Bait of battlefieldsAt the heart of the Nepali youth’s exodus is a deep suspicion about their country’s future.
With Russia’s invasion of Ukraine showing no signs of ending, global trade continues to be disturbed. But there is more disturbing news coming from the battlefields of Ukraine: Nepalis who have been fighting on behalf of Russia are being killed, maimed or captured by Ukrainian forces. On Monday, Prime Minister Pushpa Kamal Dahal reported that at least six Nepalis had been killed fighting Ukrainian forces. The prime minister also spoke of Nepalis in the Ukrainian army. Although the government has no data on the number of Nepalis serving on either side, there are at least 150-200 Nepalis in the Russian army, according to Milan Raj Tuladhar, Nepali ambassador to Russia.
Meanwhile, Nepal Government has detained 10 individuals on charge of extorting big sums of money from unemployed youths and forcing them into illegal recruitment in the Russian army. Police believe the network of human traffickers sending Nepalis to Russia could be big. The government has also asked Russian authorities to stop employing Nepalis and send home those already working for them. Nepal has also sought compensation for its nationals killed in the Russia-Ukraine war, but the road ahead for the families of the deceased could be long and winding.
The government should continue to press Russian authorities to repatriate the bodies of the Nepali citizens killed there. As families back home receive the devastating news of their loved ones dying in senseless wars fought in faraway lands, Nepal has issued a statement urging citizens not to join foreign armies. But with human trafficking agents working surreptitiously, the government will have to do more than release statements. The fact that Nepali nationals staying in Russia are learnt to be involved in the trafficking of Nepalis only adds to the urgency of the issue and calls for a proactive diplomatic approach to sort things out.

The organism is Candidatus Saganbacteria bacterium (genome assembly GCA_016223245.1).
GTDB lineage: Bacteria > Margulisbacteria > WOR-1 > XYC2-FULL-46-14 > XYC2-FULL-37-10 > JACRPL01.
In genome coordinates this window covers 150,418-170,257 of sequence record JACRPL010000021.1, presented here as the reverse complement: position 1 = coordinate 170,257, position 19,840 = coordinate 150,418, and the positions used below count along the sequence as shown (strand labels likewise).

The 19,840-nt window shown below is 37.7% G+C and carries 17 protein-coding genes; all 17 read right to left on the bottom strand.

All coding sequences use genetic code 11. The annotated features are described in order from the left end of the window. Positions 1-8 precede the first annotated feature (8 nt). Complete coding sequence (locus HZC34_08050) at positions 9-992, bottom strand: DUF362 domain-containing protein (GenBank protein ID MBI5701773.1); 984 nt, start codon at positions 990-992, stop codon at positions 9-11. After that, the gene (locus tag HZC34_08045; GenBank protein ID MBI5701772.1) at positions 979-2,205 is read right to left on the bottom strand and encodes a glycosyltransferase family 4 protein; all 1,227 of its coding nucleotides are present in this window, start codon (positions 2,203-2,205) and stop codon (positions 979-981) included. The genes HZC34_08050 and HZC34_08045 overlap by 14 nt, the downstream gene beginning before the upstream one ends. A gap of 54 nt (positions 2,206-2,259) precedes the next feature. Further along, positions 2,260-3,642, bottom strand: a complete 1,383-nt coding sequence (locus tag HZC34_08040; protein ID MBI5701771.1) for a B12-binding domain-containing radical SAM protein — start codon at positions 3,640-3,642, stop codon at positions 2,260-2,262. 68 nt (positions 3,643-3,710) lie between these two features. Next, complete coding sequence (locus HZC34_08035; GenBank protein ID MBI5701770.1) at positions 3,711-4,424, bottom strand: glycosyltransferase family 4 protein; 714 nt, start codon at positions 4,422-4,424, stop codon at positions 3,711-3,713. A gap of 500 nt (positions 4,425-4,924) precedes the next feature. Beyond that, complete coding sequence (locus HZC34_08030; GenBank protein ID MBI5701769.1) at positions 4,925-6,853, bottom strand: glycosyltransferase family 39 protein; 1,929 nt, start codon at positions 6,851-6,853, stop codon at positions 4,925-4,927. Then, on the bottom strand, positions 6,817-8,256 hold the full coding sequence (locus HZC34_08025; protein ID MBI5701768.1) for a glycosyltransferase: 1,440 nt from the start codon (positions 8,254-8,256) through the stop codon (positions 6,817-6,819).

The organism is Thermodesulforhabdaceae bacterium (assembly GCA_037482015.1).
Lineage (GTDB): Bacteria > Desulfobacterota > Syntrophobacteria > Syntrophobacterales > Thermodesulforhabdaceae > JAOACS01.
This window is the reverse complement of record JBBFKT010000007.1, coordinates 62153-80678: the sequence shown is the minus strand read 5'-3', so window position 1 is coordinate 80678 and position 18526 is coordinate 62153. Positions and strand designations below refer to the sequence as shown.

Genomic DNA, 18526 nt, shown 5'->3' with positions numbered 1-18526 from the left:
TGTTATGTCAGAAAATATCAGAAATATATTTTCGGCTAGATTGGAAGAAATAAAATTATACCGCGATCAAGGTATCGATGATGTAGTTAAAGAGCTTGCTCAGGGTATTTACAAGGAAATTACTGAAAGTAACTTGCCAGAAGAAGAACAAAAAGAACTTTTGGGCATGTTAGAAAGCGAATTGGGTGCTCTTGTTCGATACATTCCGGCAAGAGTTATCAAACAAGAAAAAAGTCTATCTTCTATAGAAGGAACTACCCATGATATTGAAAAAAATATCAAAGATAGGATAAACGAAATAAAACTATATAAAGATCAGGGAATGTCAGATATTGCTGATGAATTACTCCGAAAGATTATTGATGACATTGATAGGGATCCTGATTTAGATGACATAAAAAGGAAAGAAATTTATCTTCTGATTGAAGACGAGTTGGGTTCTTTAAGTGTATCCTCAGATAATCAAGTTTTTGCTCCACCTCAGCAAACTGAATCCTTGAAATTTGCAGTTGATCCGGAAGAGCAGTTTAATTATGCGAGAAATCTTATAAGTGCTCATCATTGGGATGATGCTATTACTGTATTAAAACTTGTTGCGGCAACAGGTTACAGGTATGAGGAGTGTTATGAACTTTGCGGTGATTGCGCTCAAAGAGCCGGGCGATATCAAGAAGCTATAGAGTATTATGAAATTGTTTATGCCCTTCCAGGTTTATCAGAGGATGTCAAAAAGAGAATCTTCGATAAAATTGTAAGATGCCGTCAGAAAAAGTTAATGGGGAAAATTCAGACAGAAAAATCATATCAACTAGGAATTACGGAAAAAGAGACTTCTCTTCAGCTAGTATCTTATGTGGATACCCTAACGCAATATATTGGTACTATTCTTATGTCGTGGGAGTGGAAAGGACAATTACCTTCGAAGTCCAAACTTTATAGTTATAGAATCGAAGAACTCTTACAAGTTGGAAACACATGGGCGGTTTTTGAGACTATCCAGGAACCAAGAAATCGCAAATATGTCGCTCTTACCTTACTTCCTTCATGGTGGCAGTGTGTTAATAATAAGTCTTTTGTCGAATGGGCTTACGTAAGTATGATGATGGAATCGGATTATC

Even as efforts are on to bring back Nepalis, dead or alive, the current imbroglio has made it clear that our youth are desperate and will use every chance they get to leave the country. It is learnt that they are paying almost Rs1 million each to obtain a travel visa to Russia. This should worry the Nepali authorities, as most of these people end up in the Russian army. Why are the Nepali citizens who can eke out such a big amount through loans or savings going abroad in hordes? And this is not just a case of the Nepalis travelling to Russia or Ukraine. There is a similar, even bigger, trend of the Nepalis paying millions of rupees to human traffickers to tread a dangerous path across the jungles of Panama and Mexico to reach the United States.
At the heart of these problems lies a deep suspicion among Nepalis about their future in the country. Despite several progressive changes in Nepali polity and society in the past decade and a half, the country has failed to provide a sense of security and stability to its citizens. Apart from working to improve the country’s political and economic standing, the government should also try to build a more positive image of Nepal. This is a complex matter. Perhaps a start for this image makeover can start with a broad survey of the youth on their idea of a homeland where they can happily live and work.